Small Business Study: An Improving Economy, But Financing Is a Challenge
A midyear report by the National Small Business Association suggests the outlook for many businesses is getting better, but big problems, like those with lending, persist.
When the economy is bad, small businesses usually feel the pain, and the Great Recession’s negative impact on many of them ranged from pronounced to excruciating.
But according to the National Small Business Association’s “2013 Mid-Year Economic Report,” the tide is turning. The survey results offer some of the best economic outlook numbers seen in five years. But that’s not to say there aren’t some areas where there’s room for improvement.
Some highlights from the report:
The positive takeaway: The good news from the NSBA report comes near the top, with a significant jump in small-business owners saying that the economy is better off than it was a year earlier—from 23 percent in December 2012 to 35 percent in July. The association says that’s unusual: “There typically is a depression in confidence and economic outlook during summer months and increases in both indicators at the beginning of a new year.” Five years out, the results are more striking: 40 percent of respondents said the economy is better off than it was five years ago, a double-digit jump from the December survey. While still slightly lower than the “worse off” number (45 percent), it’s still the most optimistic result for that question in five years.
Stress points: Financing is one area that continues to be a challenge for small businesses. In December 2012, 73 percent of the business owners surveyed said they were able to obtain adequate financing; in July, that number fell to 65 percent. Other issues that surfaced in the survey include the continued confusion around healthcare (which is common across the board). And according to NSBA, business owners are looking for a lot less gridlock in Congress. “A unique and very disappointing finding from our survey: The No. 1 issue small business wants our elected officials to address isn’t even a policy imperative, it’s for them to end the partisan gridlock and work together,” NSBA Chairman David Ickert said in a press release. “There are too many important issues facing our nation for this continued failure from policymakers.”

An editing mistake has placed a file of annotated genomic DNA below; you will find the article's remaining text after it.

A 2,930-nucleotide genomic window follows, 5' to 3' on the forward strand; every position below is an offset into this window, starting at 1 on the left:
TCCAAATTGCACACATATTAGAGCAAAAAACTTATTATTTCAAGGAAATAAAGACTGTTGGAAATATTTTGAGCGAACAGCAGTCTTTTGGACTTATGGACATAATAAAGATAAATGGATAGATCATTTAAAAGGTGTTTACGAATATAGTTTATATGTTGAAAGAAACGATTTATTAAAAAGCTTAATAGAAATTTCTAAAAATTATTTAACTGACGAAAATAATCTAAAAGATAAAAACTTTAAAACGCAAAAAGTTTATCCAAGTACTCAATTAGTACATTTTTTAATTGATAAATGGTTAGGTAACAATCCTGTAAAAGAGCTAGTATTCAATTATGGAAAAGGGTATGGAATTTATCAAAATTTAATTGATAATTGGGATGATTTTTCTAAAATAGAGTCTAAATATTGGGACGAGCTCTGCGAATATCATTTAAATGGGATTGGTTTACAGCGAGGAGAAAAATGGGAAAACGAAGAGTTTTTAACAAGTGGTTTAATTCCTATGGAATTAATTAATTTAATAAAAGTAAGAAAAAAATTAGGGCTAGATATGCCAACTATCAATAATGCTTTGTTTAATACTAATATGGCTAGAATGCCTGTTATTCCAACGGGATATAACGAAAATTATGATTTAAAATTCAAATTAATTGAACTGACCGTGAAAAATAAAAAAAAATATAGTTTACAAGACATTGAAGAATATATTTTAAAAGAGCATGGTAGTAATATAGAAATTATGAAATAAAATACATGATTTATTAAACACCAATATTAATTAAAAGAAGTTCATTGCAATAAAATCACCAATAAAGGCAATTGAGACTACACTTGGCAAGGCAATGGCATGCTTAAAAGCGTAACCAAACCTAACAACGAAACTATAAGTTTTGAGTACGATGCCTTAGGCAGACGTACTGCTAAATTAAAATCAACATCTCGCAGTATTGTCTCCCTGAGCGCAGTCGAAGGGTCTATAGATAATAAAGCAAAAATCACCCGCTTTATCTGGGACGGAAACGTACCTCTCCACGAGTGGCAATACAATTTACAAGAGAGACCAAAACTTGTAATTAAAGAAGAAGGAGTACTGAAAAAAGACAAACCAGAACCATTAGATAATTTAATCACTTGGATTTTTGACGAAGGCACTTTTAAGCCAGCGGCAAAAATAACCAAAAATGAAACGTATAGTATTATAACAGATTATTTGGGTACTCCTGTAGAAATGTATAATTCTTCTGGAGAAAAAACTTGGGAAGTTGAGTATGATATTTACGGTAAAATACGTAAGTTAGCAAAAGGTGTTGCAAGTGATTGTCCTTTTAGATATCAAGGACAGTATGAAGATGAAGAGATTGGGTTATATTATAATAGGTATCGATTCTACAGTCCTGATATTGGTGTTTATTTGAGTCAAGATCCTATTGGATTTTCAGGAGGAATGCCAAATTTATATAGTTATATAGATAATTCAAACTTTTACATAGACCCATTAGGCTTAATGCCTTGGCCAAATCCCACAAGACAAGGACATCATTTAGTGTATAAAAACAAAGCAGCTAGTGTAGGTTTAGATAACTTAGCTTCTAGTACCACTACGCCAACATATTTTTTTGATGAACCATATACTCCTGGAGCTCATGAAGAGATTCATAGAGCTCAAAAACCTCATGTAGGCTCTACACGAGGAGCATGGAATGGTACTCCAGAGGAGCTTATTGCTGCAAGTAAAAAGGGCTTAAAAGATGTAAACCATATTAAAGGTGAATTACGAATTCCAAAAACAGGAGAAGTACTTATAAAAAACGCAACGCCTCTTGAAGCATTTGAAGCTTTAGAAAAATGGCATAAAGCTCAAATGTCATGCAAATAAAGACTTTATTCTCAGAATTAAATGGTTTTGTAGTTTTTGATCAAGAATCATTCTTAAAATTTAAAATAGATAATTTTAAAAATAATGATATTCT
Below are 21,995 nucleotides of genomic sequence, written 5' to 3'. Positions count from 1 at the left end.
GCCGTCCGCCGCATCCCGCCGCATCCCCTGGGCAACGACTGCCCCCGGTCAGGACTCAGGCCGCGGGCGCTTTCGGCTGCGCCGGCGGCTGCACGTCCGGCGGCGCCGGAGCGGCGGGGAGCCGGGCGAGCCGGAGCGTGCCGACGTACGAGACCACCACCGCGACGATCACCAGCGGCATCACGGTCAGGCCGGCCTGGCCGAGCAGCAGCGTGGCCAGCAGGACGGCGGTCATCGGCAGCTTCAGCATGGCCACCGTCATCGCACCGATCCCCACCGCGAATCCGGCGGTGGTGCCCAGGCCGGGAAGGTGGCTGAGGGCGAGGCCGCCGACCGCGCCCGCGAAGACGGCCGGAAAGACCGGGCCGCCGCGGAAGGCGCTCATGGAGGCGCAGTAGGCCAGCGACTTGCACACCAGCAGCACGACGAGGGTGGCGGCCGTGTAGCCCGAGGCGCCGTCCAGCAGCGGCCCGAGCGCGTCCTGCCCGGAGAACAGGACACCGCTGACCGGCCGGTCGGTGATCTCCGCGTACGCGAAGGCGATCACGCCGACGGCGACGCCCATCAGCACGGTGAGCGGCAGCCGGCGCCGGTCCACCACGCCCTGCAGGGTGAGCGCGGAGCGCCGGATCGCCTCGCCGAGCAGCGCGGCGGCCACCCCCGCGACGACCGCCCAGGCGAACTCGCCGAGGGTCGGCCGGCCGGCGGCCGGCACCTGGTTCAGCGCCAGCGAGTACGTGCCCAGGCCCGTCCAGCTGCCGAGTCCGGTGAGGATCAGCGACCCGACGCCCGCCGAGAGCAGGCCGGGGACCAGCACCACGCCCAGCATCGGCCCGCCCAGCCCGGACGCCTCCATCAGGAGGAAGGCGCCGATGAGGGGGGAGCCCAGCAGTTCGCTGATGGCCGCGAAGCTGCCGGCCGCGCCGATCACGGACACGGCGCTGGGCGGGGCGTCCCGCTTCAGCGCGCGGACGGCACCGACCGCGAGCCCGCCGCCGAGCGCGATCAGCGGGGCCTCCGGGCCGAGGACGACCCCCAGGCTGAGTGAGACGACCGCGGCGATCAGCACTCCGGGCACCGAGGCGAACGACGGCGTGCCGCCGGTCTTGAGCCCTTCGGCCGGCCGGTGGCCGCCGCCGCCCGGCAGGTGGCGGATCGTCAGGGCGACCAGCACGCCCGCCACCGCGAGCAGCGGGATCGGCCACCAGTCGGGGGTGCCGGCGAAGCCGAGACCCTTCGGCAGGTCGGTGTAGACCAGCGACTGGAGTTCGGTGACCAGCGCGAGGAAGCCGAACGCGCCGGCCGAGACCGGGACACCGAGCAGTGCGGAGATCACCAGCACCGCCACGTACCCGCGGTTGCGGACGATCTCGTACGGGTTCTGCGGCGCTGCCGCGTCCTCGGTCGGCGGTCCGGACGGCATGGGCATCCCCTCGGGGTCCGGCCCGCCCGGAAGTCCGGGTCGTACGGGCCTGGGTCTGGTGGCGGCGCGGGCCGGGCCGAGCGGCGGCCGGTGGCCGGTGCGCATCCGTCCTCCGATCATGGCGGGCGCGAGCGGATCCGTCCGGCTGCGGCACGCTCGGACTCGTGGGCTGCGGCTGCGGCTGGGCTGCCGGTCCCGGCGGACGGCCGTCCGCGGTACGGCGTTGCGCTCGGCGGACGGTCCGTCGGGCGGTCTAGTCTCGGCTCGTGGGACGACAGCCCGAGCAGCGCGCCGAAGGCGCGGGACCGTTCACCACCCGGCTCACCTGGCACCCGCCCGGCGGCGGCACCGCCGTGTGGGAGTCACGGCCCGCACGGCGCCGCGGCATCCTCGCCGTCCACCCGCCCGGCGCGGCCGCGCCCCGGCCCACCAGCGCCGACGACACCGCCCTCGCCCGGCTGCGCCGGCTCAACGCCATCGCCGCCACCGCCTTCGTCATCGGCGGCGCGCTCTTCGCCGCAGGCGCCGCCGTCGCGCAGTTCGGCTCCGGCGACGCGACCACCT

Constructive feedback: In a response to the report, Forbes contributor and small-business evangelist Ty Kilsel argues that the report’s results reveal a serious issue with lending that needs to be addressed, either by the private sector or through the Small Business Administration. “Although there is no simple answer to the financing needs of Main Street, if we’re really serious about creating jobs, maybe it’s time we actually helped some of the water get to the end of the row,” he writes.
The full report is available on the NSBA website [PDF].